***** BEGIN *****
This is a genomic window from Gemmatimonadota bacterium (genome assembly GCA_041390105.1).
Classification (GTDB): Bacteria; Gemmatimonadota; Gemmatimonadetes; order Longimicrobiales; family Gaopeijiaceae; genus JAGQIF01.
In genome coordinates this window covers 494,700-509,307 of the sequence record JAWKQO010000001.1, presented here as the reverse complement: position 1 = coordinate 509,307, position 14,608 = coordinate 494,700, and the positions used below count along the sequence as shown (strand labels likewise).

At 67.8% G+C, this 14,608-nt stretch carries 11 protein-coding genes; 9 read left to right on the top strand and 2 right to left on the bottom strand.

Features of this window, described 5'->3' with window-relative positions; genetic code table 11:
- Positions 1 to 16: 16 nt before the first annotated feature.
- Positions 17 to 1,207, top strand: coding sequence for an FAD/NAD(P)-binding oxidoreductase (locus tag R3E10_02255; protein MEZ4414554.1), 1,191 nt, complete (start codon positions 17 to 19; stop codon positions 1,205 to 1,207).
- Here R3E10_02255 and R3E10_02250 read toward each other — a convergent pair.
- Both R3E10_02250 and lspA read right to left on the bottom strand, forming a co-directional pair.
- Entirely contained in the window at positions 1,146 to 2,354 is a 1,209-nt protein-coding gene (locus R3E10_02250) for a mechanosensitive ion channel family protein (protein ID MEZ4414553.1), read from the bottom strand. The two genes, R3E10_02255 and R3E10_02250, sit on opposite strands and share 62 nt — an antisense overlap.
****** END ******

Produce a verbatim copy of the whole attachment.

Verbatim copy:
This is a genomic window from Gemmatimonadota bacterium (genome assembly GCA_041390105.1).
Classification (GTDB): Bacteria; Gemmatimonadota; Gemmatimonadetes; order Longimicrobiales; family Gaopeijiaceae; genus JAGQIF01.
In genome coordinates this window covers 494,700-509,307 of the sequence record JAWKQO010000001.1, presented here as the reverse complement: position 1 = coordinate 509,307, position 14,608 = coordinate 494,700, and the positions used below count along the sequence as shown (strand labels likewise).

At 67.8% G+C, this 14,608-nt stretch carries 11 protein-coding genes; 9 read left to right on the top strand and 2 right to left on the bottom strand.

Features of this window, described 5'->3' with window-relative positions; genetic code table 11:
- Positions 1 to 16: 16 nt before the first annotated feature.
- Positions 17 to 1,207, top strand: coding sequence for an FAD/NAD(P)-binding oxidoreductase (locus tag R3E10_02255; protein MEZ4414554.1), 1,191 nt, complete (start codon positions 17 to 19; stop codon positions 1,205 to 1,207).
- Here R3E10_02255 and R3E10_02250 read toward each other — a convergent pair.
- Both R3E10_02250 and lspA read right to left on the bottom strand, forming a co-directional pair.
- Entirely contained in the window at positions 1,146 to 2,354 is a 1,209-nt protein-coding gene (locus R3E10_02250) for a mechanosensitive ion channel family protein (protein ID MEZ4414553.1), read from the bottom strand. The two genes, R3E10_02255 and R3E10_02250, sit on opposite strands and share 62 nt — an antisense overlap.